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Koch Brothers-Owned Company Coats Chicago Homes With Petcoke Dust, Accused of Clean Air Act Violation

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Koch Brothers-Owned Company Coats Chicago Homes With Petcoke Dust, Accused of Clean Air Act Violation

Chicagoans have long desired action against the owners of the piles of petcoke on the Southeast Side, and this week they finally got it.

The U.S. Environmental Protection Agency announced that KCBX Terminals Co. violated the Clean Air Act earlier this year, based on dust-wipe samples taken from homes in the neighborhood adjacent to to the Koch Brothers-controlled facility. Wind has long blown dust from mounts of petroleum coke, coating the sides of homes. It's the exact reasons residents expressed anger at Mayor Rahm Emanuel and city council earlier this year when he proposed loophole-ridden regulations regarding petcoke storage.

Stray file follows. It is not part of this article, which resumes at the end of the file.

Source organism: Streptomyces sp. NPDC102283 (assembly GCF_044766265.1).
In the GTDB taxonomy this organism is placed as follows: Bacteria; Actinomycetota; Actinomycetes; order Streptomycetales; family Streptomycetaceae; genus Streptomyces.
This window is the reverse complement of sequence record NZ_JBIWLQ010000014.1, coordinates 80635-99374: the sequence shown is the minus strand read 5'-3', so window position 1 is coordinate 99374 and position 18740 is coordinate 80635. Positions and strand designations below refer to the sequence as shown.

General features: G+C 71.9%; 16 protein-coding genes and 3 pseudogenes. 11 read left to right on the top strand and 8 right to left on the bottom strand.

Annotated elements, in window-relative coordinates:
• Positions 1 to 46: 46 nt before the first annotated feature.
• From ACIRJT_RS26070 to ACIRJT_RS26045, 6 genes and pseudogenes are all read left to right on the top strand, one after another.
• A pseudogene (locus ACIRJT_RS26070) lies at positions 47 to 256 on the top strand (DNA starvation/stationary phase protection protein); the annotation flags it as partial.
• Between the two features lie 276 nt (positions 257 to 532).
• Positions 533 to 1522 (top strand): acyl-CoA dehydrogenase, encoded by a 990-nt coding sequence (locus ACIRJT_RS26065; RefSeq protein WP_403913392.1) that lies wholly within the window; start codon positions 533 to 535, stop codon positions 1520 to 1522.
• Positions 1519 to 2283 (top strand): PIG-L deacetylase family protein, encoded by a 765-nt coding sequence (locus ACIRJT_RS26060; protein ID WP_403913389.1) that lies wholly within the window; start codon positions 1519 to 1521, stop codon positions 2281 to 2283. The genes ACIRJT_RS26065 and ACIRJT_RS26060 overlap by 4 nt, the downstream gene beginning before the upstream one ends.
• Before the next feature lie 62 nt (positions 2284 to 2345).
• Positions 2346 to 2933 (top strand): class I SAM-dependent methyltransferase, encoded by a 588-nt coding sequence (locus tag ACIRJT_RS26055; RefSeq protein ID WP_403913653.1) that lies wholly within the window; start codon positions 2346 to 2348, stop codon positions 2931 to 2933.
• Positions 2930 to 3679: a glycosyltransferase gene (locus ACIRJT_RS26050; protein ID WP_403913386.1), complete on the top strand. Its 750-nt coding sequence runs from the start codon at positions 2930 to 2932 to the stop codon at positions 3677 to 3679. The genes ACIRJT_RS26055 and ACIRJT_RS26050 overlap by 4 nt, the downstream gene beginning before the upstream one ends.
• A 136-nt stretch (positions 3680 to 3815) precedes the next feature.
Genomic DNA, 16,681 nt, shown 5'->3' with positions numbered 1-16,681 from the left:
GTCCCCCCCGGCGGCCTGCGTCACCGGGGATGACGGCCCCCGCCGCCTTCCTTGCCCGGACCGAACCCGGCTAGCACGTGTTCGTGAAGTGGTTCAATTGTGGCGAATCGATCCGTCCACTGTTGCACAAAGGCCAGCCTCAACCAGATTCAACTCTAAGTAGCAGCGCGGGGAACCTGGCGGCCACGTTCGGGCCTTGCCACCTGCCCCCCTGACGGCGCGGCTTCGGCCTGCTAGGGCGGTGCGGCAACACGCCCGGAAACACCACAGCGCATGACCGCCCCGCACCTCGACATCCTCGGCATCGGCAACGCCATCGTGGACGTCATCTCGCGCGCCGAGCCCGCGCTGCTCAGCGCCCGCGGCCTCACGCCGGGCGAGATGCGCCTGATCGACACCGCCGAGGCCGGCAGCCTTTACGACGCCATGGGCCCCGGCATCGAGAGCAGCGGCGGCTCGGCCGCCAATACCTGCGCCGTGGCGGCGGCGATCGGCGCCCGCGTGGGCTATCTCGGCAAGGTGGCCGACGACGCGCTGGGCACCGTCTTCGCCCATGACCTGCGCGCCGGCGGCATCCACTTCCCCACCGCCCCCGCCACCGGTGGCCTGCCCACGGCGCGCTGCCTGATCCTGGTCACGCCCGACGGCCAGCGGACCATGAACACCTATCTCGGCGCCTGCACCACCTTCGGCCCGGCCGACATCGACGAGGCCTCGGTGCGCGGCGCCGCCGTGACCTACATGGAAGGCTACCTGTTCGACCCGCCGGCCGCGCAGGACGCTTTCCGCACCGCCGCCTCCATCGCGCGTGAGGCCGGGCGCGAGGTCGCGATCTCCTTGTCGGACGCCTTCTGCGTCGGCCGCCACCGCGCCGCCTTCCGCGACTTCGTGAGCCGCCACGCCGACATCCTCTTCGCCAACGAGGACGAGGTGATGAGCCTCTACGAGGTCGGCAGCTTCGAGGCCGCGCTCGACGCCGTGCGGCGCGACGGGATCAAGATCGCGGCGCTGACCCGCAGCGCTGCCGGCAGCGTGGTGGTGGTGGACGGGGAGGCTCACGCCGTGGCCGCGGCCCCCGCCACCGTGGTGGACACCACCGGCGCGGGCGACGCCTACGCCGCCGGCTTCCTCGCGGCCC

Mounds of petroleum coke have been blowing in the direction of residents in Southeast Chicago. Photo credit: Alibaba.com

"We knew the dust was coming from their sites," Peggy Salazar, executive director of the Southeast Environmental Task Force, told the Chicago Tribune. "What they've been saying just isn't true."

A company spokesman told the publication that it would review the EPA notice. The company has increased shipments of petcoke from refineries that have shifted to tar sands oil which led to the samples taken five times between February and May.

However, the company previously argued that it had spent a combined $30 million on storage terminal upgrades, such as large sprinklers that adjustable based on wind speed and direction to pack down dust. Also, KCBX says it hired an environmental consultant to test soil samples on properties near the plant.

Five days before the EPA began its sampling, a company site manager told area residents in a letter that the consultant found "no unusual levels of dust particles associated with petcoke or coal" nearby. However, the residents themselves have the evidence on their homes and have been breathing it in.

"The piles are still here," Salazar said. "We feel like all of our complaints are for naught."

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